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Conservatives are winning battles, but losing the WarBy Daniel Johnson, Associate editor, Salem-News.com
There will be no return to the bad old days, for which many conservatives still pine.
(CALGARY, Alberta) - For those conservatives who argue that the future belongs to them, a look at the bigger picture—history—will be informative, if not discouraging.
Conservatives were, indeed, in charge a century or more ago. But the forces for progress and human rights have continued to evolve and expand. Slavery, although condoned in the Untied States wonderful (LOL) Constitution, no longer exists although its effects still haunt the nation.
In the teeth of opposition from conservatives, human progress is being made and is front and centre. Sure, guys like Walker appear and win a battle, but they are losing the War—the continuing struggle for human rights.
If we take a longer view of history, we need only go back a few hundred years to see the extensive examples of man's inhumanity to man. If we go back to the Roman Empire, we see that for most people life was indeed, nasty, brutish and short.
Over the last thousand years or so, the human race has made demonstrable progress.
There will be no return to the bad old days, for which many conservatives still pine. It makes me wonder why conservatives don't see that, over time, they cannot win. They are fighting against an insurmountable tide. What stops them from acknowledging this reality and joining the human race? Then they can win, too.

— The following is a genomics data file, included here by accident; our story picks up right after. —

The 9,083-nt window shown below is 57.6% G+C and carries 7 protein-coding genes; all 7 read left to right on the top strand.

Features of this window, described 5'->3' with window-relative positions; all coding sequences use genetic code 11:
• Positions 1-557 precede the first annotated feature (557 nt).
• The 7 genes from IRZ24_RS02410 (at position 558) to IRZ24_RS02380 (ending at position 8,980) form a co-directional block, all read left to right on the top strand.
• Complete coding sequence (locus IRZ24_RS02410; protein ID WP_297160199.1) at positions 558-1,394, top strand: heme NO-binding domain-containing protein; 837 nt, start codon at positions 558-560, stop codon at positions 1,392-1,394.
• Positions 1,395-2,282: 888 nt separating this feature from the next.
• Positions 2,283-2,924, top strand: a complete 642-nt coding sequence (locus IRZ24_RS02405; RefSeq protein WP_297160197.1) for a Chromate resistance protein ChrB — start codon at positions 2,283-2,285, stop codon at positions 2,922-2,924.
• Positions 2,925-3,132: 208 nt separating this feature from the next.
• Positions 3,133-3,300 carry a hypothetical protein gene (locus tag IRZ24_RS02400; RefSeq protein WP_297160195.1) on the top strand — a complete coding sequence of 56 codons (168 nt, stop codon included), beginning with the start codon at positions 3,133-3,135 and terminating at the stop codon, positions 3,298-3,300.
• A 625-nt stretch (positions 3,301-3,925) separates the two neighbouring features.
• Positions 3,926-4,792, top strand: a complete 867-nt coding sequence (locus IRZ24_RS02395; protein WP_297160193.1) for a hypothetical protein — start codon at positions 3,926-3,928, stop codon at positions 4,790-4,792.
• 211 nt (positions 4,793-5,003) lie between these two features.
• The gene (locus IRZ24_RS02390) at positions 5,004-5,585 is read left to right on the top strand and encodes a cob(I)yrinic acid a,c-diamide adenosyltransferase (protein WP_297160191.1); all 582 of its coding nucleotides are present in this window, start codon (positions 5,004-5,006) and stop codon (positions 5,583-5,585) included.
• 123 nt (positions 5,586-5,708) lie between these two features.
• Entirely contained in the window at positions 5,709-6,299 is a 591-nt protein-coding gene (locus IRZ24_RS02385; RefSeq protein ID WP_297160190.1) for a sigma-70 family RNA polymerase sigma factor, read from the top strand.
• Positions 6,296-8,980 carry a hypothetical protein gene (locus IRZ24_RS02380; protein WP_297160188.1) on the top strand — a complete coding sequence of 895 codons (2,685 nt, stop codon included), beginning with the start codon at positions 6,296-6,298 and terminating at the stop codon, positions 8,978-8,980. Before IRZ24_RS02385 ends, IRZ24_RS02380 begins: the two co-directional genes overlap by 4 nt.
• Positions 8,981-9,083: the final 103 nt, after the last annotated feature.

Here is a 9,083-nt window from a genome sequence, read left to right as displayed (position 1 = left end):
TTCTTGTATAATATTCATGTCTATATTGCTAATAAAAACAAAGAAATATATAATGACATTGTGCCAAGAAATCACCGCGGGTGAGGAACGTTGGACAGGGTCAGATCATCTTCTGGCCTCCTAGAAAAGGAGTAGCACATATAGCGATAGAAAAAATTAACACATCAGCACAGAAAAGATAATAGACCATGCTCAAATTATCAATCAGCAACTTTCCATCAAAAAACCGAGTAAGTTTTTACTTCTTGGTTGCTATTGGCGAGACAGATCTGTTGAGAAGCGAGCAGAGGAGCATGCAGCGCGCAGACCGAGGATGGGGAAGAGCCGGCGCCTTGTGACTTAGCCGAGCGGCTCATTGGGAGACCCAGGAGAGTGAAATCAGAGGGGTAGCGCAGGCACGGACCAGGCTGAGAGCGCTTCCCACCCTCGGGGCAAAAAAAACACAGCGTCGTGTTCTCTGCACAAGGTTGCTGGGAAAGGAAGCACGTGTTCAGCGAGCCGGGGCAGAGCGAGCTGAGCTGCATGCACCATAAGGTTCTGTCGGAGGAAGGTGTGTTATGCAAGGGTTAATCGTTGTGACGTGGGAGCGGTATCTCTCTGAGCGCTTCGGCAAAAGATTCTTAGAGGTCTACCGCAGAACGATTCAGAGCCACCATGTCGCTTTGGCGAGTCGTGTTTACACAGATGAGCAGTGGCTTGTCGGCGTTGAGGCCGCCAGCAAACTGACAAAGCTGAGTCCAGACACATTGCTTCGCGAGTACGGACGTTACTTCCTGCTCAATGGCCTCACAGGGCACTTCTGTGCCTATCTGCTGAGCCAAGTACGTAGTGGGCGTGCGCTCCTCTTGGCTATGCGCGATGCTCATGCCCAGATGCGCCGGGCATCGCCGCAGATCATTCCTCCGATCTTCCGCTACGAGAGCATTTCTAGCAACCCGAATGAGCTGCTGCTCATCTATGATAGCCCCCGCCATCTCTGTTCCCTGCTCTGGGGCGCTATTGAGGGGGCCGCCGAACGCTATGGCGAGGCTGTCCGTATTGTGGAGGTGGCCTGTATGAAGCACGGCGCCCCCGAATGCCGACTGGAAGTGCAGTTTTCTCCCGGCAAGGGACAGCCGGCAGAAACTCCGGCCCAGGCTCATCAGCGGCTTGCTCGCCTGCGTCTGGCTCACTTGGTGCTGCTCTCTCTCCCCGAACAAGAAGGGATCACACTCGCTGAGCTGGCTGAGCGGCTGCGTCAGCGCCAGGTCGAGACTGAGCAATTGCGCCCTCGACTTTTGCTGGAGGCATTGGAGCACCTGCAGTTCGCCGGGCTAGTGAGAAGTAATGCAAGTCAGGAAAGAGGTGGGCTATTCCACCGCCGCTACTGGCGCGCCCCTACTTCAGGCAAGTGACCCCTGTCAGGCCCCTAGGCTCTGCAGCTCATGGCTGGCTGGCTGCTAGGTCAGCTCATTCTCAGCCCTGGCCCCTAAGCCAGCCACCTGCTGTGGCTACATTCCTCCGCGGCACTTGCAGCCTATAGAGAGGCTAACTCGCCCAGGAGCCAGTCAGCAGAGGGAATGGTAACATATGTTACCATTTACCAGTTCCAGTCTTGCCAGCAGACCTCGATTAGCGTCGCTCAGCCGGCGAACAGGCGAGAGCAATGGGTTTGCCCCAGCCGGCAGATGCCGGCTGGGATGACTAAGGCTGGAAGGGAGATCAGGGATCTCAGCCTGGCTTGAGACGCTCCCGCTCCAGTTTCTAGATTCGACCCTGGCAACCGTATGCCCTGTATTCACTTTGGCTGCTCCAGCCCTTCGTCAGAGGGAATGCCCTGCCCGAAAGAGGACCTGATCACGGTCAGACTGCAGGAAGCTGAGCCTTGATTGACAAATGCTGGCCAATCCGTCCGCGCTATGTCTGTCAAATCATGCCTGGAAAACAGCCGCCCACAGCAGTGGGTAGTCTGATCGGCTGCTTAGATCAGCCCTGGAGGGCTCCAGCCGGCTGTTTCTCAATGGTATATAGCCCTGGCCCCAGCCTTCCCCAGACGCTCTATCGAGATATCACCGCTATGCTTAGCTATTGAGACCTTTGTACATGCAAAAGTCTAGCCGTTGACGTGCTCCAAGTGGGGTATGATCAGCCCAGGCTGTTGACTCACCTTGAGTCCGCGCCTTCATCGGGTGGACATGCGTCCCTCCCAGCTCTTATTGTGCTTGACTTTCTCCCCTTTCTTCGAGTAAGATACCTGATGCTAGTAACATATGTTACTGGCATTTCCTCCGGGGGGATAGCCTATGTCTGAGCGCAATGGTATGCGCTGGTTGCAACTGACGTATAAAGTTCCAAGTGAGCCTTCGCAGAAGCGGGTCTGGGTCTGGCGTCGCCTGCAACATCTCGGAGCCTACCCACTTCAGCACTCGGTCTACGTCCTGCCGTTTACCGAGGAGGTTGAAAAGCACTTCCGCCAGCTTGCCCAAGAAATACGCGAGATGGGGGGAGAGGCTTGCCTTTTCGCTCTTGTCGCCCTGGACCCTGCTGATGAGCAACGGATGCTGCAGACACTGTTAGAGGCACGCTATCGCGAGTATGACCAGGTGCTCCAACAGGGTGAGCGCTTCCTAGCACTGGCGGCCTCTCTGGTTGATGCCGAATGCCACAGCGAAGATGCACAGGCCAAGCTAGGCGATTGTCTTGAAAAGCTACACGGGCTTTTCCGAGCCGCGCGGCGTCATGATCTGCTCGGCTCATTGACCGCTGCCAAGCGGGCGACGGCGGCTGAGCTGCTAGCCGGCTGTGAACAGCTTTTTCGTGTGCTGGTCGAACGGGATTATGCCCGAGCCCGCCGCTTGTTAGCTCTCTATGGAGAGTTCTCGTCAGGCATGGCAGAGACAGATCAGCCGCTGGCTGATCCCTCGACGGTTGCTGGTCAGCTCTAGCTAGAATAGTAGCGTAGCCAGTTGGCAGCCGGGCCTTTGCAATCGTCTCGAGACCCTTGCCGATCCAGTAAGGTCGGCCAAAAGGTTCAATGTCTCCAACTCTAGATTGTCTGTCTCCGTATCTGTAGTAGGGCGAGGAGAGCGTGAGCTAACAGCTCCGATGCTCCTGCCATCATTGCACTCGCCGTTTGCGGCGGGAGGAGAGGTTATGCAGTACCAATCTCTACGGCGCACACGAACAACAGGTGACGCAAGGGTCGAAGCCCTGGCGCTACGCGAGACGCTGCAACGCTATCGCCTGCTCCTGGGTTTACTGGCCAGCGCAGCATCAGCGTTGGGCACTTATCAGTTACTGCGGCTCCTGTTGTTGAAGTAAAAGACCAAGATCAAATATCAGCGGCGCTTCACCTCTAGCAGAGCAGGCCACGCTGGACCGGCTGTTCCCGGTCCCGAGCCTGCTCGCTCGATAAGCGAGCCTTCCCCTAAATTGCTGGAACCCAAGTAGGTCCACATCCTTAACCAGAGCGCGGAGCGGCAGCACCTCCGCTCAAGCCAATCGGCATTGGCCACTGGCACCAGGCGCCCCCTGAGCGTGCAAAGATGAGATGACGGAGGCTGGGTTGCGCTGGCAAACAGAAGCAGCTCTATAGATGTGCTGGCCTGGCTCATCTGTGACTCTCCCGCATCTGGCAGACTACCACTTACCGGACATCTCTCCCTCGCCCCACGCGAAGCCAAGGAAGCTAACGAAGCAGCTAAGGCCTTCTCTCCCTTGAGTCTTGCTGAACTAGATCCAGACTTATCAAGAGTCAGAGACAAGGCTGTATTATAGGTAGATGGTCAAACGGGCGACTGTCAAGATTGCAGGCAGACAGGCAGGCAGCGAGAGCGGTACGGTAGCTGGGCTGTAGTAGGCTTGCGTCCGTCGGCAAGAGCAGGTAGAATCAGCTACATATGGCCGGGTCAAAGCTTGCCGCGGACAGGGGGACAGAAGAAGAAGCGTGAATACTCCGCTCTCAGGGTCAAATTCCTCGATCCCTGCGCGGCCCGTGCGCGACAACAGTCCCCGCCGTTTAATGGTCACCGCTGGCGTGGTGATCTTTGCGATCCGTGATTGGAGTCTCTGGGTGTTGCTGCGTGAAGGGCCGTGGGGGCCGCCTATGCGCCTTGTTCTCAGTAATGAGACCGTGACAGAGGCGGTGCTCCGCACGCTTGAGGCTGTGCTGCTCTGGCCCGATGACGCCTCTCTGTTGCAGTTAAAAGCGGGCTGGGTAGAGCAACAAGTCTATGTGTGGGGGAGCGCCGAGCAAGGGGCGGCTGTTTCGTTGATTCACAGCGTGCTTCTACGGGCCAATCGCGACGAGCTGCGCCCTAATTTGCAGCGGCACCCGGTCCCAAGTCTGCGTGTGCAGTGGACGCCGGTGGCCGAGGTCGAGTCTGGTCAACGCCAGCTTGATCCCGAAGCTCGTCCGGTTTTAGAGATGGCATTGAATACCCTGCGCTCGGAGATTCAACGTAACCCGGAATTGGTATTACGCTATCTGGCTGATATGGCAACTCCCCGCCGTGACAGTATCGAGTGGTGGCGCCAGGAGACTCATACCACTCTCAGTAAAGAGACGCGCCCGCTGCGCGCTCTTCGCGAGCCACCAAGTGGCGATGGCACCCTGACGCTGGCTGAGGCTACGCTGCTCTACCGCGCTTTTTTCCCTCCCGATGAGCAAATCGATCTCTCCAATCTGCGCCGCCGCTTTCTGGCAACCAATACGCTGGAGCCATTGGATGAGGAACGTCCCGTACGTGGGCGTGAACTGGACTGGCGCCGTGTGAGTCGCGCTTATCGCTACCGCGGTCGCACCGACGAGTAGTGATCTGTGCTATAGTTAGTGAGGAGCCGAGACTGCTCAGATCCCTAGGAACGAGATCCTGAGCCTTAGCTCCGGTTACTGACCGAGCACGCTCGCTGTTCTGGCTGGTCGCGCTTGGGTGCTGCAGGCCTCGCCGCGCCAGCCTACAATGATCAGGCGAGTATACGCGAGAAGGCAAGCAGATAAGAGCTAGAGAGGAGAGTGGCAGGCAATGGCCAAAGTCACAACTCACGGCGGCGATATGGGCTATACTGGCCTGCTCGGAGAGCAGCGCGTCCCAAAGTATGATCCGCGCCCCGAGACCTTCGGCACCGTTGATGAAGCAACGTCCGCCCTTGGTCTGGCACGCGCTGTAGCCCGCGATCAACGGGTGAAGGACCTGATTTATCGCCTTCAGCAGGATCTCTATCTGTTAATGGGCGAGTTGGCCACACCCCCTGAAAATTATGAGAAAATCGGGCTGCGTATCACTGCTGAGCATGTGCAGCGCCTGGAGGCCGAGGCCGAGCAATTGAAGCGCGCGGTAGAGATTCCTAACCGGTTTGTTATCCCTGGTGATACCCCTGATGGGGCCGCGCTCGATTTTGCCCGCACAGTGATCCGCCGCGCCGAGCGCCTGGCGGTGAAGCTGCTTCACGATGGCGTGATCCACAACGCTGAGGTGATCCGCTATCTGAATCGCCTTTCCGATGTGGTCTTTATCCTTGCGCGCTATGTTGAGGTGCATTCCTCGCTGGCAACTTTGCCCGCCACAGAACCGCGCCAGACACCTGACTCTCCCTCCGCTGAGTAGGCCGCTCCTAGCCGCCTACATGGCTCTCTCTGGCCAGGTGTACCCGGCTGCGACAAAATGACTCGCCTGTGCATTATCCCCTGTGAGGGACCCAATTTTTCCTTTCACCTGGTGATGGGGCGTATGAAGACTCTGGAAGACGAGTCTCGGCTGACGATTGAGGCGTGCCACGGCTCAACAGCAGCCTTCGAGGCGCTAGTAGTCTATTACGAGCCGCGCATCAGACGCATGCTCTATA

Note: Prospects are even brighter over the short term here in Canada. Prime Minister Steve Harper has won by a narrow majority, but he and his regressive party cannot prevail against the inexorable march of progress.
Daniel Johnson was born near the midpoint of the twentieth century in Calgary, Alberta. In his teens he knew he was going to be a writer, which is why he was one of only a handful of boys in his high school typing class — a skill he knew was going to be necessary. He defines himself as a social reformer, not a left winger, the latter being an ideological label which, he says, is why he is not an ideologue. From 1975 to 1981 he was reporter, photographer, then editor of the weekly Airdrie Echo. For more than ten years after that he worked with Peter C. Newman, Canada’s top business writer (notably on a series of books, The Canadian Establishment). Through this period Daniel also did some national radio and TV broadcasting. He gave up journalism in the early 1980s because he had no interest in being a hack writer for the mainstream media and became a software developer and programmer. He retired from computers last year and is now back to doing what he loves — writing and trying to make the world a better place
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